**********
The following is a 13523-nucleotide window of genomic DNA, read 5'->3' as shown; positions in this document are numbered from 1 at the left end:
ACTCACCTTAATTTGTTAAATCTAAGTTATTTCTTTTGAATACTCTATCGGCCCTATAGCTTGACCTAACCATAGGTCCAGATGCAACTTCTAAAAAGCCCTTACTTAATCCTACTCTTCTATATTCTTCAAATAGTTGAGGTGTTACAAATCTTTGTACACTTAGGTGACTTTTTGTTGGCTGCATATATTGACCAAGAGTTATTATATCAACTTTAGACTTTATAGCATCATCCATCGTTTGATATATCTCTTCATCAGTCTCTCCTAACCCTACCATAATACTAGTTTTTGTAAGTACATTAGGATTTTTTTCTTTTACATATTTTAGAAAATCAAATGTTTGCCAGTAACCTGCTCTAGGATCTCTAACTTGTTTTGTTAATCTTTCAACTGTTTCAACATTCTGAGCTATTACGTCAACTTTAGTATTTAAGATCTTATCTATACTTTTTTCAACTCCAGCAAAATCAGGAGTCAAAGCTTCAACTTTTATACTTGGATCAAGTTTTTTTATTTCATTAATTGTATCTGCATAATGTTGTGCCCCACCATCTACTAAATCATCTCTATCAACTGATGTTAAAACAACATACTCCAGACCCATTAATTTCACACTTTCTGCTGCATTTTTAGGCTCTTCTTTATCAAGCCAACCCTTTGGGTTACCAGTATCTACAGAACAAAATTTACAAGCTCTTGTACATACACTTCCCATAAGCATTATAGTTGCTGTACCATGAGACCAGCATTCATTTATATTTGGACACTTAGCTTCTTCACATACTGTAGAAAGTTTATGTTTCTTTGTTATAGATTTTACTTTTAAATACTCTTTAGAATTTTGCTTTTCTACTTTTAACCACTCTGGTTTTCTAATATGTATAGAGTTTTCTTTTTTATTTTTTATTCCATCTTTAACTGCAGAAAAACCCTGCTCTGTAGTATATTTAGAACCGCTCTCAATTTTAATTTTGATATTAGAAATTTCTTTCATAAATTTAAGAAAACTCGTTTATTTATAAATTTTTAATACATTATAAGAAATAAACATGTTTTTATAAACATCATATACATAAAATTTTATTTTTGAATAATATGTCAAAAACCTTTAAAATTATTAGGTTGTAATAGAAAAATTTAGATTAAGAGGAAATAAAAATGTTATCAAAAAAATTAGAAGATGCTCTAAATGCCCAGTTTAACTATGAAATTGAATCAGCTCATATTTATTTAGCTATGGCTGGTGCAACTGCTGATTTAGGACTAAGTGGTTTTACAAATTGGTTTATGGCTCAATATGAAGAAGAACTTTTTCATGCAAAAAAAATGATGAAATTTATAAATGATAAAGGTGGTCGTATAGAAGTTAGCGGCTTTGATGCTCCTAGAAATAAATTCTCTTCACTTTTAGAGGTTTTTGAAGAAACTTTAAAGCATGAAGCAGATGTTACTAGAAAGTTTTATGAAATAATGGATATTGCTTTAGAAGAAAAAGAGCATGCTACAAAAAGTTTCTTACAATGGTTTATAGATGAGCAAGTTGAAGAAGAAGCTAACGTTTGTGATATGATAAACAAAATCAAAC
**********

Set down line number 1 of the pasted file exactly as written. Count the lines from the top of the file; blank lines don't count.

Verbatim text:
The following is a 13523-nucleotide window of genomic DNA, read 5'->3' as shown; positions in this document are numbered from 1 at the left end: